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Home Publications Blogs Beat the Press E.J. Dionne Understands Zero Economics

E.J. Dionne Understands Zero Economics

Thursday, 27 October 2011 05:21

There is a caricature of political debate that the right has invented whereby conservatives claim to be supporters of free markets whereas progressives want government regulation. This was always utter nonsense, but it should be especially apparent that it is utter nonsense today.

Few mainstream conservatives supported letting the market put Wall Street out of business when the collapse of the speculative bubble in the housing market made most major banks insolvent in the fall of 2008. At the moment, Europe's leaders are meeting nearly around the clock to devise a plan that will have the effect of saving the big European banks from their bad investments in sovereign debt.

There are almost no major figures in politics who are actually opposed to government regulation. In fact, it is not even clear what that means. Do they want to get rid of deposit insurance for banks, or patent and copyright protection? The real issue is whether the government is going to structure markets in ways that have the effect of pushing income upwards, which has been the situation for most of the last three decades or whether it will design policies that benefit the vast majority of the population. This is the 1 percent versus the 99 percent question.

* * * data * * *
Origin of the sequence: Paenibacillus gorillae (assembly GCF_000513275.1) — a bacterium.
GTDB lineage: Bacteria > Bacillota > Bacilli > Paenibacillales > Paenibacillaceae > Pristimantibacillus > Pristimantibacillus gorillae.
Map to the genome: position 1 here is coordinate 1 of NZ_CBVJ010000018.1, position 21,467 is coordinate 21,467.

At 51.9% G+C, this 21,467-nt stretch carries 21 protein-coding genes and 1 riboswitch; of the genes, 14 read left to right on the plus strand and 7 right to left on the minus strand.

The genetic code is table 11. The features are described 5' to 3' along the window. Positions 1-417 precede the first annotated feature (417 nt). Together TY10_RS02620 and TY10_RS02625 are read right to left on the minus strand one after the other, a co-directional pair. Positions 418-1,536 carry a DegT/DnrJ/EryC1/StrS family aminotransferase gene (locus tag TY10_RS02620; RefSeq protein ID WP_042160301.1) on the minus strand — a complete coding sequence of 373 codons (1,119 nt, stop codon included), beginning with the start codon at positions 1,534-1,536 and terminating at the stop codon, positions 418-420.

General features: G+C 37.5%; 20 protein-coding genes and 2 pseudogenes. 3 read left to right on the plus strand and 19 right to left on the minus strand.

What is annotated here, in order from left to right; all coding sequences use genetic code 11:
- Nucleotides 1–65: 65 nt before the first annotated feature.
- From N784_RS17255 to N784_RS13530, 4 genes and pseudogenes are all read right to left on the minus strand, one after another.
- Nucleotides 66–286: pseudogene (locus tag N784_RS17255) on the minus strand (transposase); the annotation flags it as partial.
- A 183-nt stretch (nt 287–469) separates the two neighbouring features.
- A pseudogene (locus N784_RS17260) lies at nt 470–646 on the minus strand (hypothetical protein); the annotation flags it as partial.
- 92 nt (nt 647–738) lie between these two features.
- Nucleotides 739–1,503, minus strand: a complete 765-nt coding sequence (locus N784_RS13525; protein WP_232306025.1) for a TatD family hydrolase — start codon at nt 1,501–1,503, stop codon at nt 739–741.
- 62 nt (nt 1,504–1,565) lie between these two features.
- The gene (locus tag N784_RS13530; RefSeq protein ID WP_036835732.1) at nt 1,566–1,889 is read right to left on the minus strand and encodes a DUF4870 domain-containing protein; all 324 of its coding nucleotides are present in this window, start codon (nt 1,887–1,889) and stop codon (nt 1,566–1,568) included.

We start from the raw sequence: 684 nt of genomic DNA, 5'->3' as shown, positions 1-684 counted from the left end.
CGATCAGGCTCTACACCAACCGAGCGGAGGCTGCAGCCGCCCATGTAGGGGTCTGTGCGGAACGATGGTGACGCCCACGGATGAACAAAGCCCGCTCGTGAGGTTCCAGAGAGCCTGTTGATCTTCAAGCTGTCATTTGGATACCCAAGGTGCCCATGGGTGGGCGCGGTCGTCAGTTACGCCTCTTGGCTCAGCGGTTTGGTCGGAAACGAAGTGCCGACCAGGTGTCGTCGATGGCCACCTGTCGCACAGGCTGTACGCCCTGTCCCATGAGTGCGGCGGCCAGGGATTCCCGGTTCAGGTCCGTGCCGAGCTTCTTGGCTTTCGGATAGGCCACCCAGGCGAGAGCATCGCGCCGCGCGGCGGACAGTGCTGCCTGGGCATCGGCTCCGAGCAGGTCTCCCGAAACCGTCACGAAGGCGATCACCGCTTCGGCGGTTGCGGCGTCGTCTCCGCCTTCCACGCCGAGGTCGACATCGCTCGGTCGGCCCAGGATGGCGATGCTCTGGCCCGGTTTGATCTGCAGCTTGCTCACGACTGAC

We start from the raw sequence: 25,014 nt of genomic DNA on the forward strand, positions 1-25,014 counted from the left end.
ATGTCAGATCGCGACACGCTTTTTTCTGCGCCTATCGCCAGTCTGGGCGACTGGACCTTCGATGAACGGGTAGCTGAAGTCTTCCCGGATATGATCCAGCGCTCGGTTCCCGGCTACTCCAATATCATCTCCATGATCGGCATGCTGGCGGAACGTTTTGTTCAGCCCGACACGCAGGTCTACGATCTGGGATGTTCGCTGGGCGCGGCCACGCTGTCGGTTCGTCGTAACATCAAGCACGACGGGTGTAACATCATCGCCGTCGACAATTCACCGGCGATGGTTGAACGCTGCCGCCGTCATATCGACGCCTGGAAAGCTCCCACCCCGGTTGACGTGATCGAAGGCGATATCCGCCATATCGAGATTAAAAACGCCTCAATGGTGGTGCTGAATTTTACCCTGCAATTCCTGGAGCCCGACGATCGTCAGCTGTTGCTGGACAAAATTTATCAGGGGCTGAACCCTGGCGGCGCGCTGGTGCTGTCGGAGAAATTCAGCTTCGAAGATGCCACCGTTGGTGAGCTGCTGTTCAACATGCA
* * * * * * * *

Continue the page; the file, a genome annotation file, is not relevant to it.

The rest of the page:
It is hugely advantageous to conservatives, who want the government to advance the interests of the 1 percent, to have their position framed as a pro-market position. It is far more politically palatable to be seen supporting a free market than to be supporting policies that are intended to aid a small elite at the expense of the bulk of the population.

It is therefore understandable that conservatives would embrace the market versus intervention framing of the debate between conservatives and progressives. It is much harder to understand why someone who is left of center, like WAPO columnist E.J. Dionne would embrace the same framing.

[Dionne's framing is a textbook example of loser liberalism.]

Comments (9)Add Comment
written by bmz, October 27, 2011 8:35
Yes and no.Together with subsidizing income tax deficits with payroll tax surpluses, healthcare has been the primary mechanism for redistributing income and wealth upwards. But for increasing health care costs, over the last three decades median US real wage increases would have more than doubled. US healthcare costs are twice, or more, than those of virtually every other industrialized country; and consistently, the incomes of physicians in the US are over twice theirs. Because our competitors’ healthcare costs are so much lower than ours, our manufacturers and workers suffer huge competitive disadvantages. Hence, the single most important way that we can reverse the upward redistribution of income is to adopt a fully socialized healthcare system (similar to those of our competitors, and the Veterans Administration). This is also the primary reason that Republicons so strenuously resist attempts to reform healthcare
Wisdom of Crowds Rules in the End to Provide Truth, Low-rated comment [Show]
who regulates the regulators?
written by frankenduf, October 27, 2011 9:18